I began 2012 living in an RV somewhere in Texas and ended it living in a rental in Pittsburgh. It seems like ages ago that we were wandering around the country, discovering a new adventure every day, but a quick look at the archives reminds me that it was just a few months ago that we gave up our nomadic life in exchange for the keys to a duplex in Squirrel Hill. It is both a little surprising and perfectly fitting, then, that I keep coming back to the ideas of home and resting and breathing for my immediate future.
Living without a permanent address had some interesting and paradoxical effects for me.
On the one hand, I came to see my family as my home. I drew closer to my husband and my two kids, and they to me. That gave me a new sense of freedom, because I know that I can be “at home” anywhere that they are. It also created a new dependency that I hadn’t experienced before; I find I’m much less comfortable when I’m without my people for too long.
On the other hand, the longer we roamed, the more I craved a community to call our own, a physical place with a zip code and mailbox and walls upon which to hang pictures. My family may provide a sense of belonging, but I wanted that family to be part of something larger than the four of us.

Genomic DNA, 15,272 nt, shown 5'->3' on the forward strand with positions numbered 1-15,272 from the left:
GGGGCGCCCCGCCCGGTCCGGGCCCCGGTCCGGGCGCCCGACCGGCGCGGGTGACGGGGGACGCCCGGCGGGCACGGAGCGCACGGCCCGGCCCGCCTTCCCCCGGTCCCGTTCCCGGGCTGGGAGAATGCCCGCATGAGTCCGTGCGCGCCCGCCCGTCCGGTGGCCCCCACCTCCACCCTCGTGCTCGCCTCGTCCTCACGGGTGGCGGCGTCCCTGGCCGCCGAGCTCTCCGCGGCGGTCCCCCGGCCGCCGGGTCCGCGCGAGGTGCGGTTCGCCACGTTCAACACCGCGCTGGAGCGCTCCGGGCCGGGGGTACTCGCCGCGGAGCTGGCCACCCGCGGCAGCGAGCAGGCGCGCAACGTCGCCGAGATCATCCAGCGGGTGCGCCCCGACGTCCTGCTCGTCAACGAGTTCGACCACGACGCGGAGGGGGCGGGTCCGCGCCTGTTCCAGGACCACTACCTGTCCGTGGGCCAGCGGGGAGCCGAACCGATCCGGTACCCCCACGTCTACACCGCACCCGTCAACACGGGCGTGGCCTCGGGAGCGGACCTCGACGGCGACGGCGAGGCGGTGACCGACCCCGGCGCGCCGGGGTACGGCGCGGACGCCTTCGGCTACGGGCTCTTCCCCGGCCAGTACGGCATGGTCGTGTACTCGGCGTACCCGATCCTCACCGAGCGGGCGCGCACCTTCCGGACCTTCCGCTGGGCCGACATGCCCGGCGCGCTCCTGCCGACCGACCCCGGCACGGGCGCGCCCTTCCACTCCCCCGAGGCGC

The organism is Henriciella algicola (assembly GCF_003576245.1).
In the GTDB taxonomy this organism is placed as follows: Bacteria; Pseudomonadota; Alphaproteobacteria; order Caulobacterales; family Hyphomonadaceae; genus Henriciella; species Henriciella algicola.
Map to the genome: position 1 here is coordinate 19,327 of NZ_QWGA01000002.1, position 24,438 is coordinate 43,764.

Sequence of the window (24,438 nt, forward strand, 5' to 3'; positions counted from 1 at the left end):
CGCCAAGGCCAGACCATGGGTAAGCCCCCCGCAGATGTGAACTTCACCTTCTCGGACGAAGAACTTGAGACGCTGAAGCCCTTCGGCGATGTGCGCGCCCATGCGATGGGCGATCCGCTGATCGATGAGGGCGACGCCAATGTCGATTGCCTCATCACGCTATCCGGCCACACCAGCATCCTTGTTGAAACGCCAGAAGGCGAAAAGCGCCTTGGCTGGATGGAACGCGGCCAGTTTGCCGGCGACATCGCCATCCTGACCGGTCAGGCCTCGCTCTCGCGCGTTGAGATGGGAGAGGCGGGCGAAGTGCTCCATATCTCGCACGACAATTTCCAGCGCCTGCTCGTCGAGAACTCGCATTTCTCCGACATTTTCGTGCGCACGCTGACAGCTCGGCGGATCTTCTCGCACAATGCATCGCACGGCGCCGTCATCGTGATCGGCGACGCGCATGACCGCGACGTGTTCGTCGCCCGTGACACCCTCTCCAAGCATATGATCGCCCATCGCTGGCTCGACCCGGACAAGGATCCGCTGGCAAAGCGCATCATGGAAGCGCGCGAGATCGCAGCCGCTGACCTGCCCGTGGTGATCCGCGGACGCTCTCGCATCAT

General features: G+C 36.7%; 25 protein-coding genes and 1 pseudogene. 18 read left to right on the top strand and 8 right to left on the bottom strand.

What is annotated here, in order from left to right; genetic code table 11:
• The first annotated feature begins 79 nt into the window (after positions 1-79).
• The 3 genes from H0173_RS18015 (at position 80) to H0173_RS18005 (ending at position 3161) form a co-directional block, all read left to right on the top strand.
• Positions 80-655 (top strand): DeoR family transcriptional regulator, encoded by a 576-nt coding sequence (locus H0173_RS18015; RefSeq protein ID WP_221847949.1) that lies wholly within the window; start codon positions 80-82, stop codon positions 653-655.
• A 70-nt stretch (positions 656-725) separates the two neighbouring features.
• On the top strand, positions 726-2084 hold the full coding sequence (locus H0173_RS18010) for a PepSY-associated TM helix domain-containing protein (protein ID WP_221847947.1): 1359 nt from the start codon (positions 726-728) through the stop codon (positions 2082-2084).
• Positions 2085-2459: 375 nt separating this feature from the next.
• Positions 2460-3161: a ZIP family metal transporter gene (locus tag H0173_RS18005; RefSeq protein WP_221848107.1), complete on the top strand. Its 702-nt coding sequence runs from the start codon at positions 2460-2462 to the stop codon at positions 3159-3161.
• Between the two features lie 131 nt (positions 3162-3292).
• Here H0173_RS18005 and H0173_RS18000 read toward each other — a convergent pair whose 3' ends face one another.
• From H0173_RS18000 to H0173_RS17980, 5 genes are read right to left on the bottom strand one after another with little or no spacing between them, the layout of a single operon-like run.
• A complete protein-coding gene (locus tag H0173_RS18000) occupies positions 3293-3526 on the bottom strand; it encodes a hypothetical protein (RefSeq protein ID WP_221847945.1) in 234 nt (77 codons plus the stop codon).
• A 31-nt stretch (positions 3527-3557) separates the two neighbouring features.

And, so, we chose a location we loved and told the United States Post Office that we were home. But, as it turns out, it has been a little harder than I thought it would be to be at home and make a home. We’ve unpacked, but we still live, in many ways, prepared to pack up and move again at a moment’s notice. This is eerily similar to how I felt as a kid, when my mother and I made many moves under the cover of darkness, setting up a series of new homes in between tearful reconciliations. Except my husband is not abusive and my kids have nothing to fear; there is no reason for them not to know the stability of home.
I’m not sure why I’m trying to justify my desire for home. I guess I feel like homemaking flies in the face of many of the values I’ve clung to in recent years. Homemaking requires accumulating some things, which makes me feel guilty and shallow. It also seems frivolous and superficial, and I never again want to be someone whose entire worth – financial or otherwise – is wrapped up in the trappings of a house.
But man, I really want to nest.
And I want to rest. And I want to breathe more slowly than I have for the past couple of years, and I want my kids to breathe more slowly, too. I want them to set down their packs long enough to stretch out their limbs and run free, knowing that everything will be right where they left it once they return. I want them to stop being afraid to settle in, because some of the very best parts of growing up come from believing you’re never going anywhere.
So, my word for 2013 is home.
To me, that means I’m setting my intentions on family and on a place. I’m resolving to rest more, to be more than I do. I’m giving myself permission to feather the nest, and reminding myself that being comfortable in the here and now is a worthy endeavor.
What is your word for 2013?